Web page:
Aged care residents are twice as likely as other older Australians to be admitted to hospital because of a fall, a new report shows.

The Australian Institute Of Health and Welfare has examined the movements of older people aged 65 or over who spent time in hospital between 2008 and 2009.

It is the first analysis of how people already in residential care use hospitals.

Each year there are about 1.1 million hospitalisations of older people. In the year to 2009, almost 9 per cent of those admissions were for people living in residential aged care.

The majority of older Australians returned to their own home after discharge from hospital and 8 per cent returned to residential care.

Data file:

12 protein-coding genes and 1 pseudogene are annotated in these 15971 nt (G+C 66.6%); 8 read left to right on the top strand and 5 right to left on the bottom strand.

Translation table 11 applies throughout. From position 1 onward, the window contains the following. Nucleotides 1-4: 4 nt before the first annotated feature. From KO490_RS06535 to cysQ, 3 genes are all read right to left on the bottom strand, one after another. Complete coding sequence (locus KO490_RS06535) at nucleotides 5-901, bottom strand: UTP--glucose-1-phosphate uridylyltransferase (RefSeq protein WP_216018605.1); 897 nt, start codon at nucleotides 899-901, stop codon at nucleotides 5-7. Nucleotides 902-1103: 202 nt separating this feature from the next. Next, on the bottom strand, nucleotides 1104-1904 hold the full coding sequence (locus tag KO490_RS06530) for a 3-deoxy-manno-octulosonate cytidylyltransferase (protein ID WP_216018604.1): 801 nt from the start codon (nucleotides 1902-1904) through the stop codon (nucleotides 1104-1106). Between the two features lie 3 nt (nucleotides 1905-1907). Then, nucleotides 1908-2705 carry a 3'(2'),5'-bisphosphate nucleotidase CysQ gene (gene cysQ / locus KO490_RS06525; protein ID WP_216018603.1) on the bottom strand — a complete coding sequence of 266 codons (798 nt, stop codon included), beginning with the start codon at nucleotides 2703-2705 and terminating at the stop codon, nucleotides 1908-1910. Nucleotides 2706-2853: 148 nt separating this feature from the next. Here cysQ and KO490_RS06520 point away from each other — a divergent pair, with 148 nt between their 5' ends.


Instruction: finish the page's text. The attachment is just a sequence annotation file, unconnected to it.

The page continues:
The report says factors including age and dementia increased the likelihood of people aged 65 and over having to enter care after discharge from hospital.

Just over 4 per cent were admitted into transition or residential aged care and five per cent of older patients died in hospital.

For permanent aged care residents, the leading cause of hospital admission was respiratory conditions, while circulatory problems were the most common problem leading to admission for older people who live in their own home.